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Call for submissions: Thematic report to the UN General Assembly “The Job Guarantee”

Issued by

Special Procedures


18 April 2023

presented to

53rd Session of Human Rights Council


Issued by Special Procedures


Extreme poverty

Symbol Number



The Special Rapporteur highlights the benefits of the introduction of the job guarantee both to the individual and to the community, and addresses a number of objections to the idea. He sees the introduction of a job guarantee as an essential component of the “just transition” and of the new eco-social contract needed for the post-crisis recovery.


Background and Objectives

The Special Rapporteur on extreme poverty and human rights, Mr. Olivier De Schutter, will dedicate his report to the 77th session of the UN General Assembly, to be presented in October 2022, to the potential of public job-guaranteeing schemes for poverty alleviation. The report will investigate the role of public works programmes and other public job-guaranteeing schemes to combat unemployment and satisfy societal needs, as well as to contribute to the economic empowerment of women.

Key questions and types of input/comments sought

The Special Rapporteur invites all interested governments, civil society organizations, academics, international organizations, activists, corporations and others, to provide written input for his thematic report.

Respondents are requested to limit their comments to a maximum of 2,500 words. Additional supporting materials, such as reports, academic studies, and other types of background materials may be annexed to the submission.

The Special Rapporteur on extreme poverty and human rights would be particularly grateful for observations, data, and examples of good practices in the following areas:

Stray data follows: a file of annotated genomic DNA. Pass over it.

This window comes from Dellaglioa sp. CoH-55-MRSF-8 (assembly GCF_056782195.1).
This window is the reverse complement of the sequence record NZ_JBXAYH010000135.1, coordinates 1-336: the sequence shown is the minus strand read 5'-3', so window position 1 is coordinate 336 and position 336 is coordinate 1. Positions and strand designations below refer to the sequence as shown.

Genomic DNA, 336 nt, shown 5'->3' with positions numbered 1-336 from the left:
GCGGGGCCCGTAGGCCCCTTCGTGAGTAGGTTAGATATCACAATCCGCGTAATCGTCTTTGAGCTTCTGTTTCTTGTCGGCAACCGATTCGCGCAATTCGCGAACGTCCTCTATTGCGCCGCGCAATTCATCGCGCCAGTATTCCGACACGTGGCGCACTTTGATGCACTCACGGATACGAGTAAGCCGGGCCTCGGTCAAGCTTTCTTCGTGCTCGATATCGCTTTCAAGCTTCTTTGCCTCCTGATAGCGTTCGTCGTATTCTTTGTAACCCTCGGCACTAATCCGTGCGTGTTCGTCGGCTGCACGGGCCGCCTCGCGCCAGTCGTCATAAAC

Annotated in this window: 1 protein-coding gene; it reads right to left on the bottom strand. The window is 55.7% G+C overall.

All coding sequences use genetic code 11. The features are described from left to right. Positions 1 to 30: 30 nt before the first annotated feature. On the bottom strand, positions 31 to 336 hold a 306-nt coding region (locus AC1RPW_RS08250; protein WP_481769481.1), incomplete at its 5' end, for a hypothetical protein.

· How can proposals such as the Job Guarantee, Public Service Employment, and public works programmes be leveraged to attain full employment? What main criticisms have been addressed to these proposals and how might these be overcome?

· How can public job-guaranteeing schemes support, and not compete with, private sector employment?

· How can the costs of unemployment (direct and indirect) be assessed, and compared to the costs of establishing a public job-guaranteeing scheme, in different contexts?

· What examples of public job-guaranteeing schemes, including public works programmes, are good models for poverty reduction and should therefore be replicated? What lessons should be drawn from them, both for developed and developing countries?

· How can public works programmes and other public job-guaranteeing schemes contribute to fulfil unmet societal needs?

· What is the potential of public works programmes and other public job-guaranteeing schemes to contribute to the economic empowerment of women?

· What is the relationship between unemployment and monetary policy, and how can central banks better support governments' efforts towards full employment?

The Special Rapporteur greatly appreciates the efforts that go into making such contributions and looks forward to reading the submissions.

Inputs Received
Inputs Received